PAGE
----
Combat has seen a significant overhaul in two major areas; firstly there's the introduction of inflicting various effects along with a successful critical hit, weakening or poisoning an opponent are just a couple of the possible debuffs that weapons can apply on a particularly damaging attack. Secondly there's an Etrian Odyssey style rows system in place for enemy combatants where the back row is protected from your melee fighters by the front row which serves to make ranged attacks and magic an invaluable tool. This is all borne out by the ability to stay in the field longer between rests thanks to a number of regenerative skills and items that replace lost mana and health at a fairly decent rate meaning you're never completely caught short by a random encounter.

Yes that is a cheerleader dwarf mage. I call it Bob.

Yes that is a cheerleader dwarf mage. I call it Bob.

Another stand-out difference is the updated graphics. While the first game was a parade of modern pixel art, the sequel has taken a page more from traditional VGA role-playing and adventure games and employs more richly detailed art reminiscent of King Of Dragon Pass or King's Quest. Stepping into a town or dungeon presents you with a tangible atmosphere created by the wonderful area image and upbeat music. Character art meanwhile sits somewhere between the sprite styles of the original game and the Super Nintendo and don't quite fit with the lush backgrounds – but that's kind of the point, the characters aren't actually in the world, it's all imagination.

Knights Of Pen And Paper 2 is more generous than its predecessor too, mainly due to the fact that it appears to have ditched the in-app purchases that thankfully were only present in the mobile versions of the original. Unlocks and upgrades are now handled through several systems; classes and characters can be unlocked via playing through the story but can also be bought with in-game money from a magazine menu that offers up additional and often humorous information (there was more to the magazine menu that sadly wasn't present in the preview build). Additionally the room your characters play in can also be upgraded with new tables, knick-knacks, arcade cabinets and games that provide various permanent buffs such as extra experience or gold.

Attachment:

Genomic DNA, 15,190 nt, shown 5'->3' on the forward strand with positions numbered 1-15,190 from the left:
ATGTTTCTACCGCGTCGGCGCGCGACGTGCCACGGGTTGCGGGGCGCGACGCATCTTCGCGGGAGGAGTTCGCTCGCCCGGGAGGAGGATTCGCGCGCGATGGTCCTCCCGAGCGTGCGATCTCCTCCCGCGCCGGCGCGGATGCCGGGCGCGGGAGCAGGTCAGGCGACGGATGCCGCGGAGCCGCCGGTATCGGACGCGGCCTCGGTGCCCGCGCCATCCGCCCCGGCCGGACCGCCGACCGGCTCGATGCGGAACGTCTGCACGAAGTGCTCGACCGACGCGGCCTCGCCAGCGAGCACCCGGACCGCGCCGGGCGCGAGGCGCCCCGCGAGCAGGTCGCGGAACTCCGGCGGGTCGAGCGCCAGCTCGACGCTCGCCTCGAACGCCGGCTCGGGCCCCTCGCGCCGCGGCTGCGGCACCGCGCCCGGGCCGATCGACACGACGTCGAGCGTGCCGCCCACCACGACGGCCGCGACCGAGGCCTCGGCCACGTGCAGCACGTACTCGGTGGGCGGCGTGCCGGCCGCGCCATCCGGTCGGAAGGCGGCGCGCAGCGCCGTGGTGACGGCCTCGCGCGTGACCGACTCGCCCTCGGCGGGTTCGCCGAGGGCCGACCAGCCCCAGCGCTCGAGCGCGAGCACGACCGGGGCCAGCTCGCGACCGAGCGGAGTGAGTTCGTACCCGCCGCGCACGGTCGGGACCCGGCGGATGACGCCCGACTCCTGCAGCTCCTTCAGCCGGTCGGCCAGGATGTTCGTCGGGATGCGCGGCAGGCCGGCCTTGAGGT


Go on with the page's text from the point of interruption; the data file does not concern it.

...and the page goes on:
You'll have plenty of use for all that gold thanks to the overhauled inventory system, gone are the linear upgrade paths of the original, replaced by a proper inventory system with slots for weapons, armour and trinkets. Some characters even get a bonus to their inventories, for example the Jock has the “Big Hands” trait that allows him three weapon slots, opening up new tactics such as wielding a two-handed weapon and shield. You end up feeling more ownership over your characters and the system is robust enough to allow plenty of experimentation to find a balance of items and skills that work with the tactics you want to employ.

Troma x Fallout crossover. Yes please!

Troma x Fallout crossover. Yes please!

Many of these new systems serve to be more generous directly to the player. Dungeons allow you to level up late additions to your party more easily and better item and gold drops allow you to equip your party more readily, or switch out equipment if you feel the need. It all means you get to spend less time feeling like you're grinding and more time actually having fun and adventuring. Knights Of Pen And Paper 2 is far more than a shoddy parody, it's a worthwhile role-playing game in its own right that stands apart from anything else on the market.

Knights Of Pen And Paper 2 comes out on 14 May. Kiss your family and friends goodbye and prepare for a comedic pratfall into the wonderful world of Paperos.

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Posts: 207

The first one was amazing, so I'm sure I'll love this...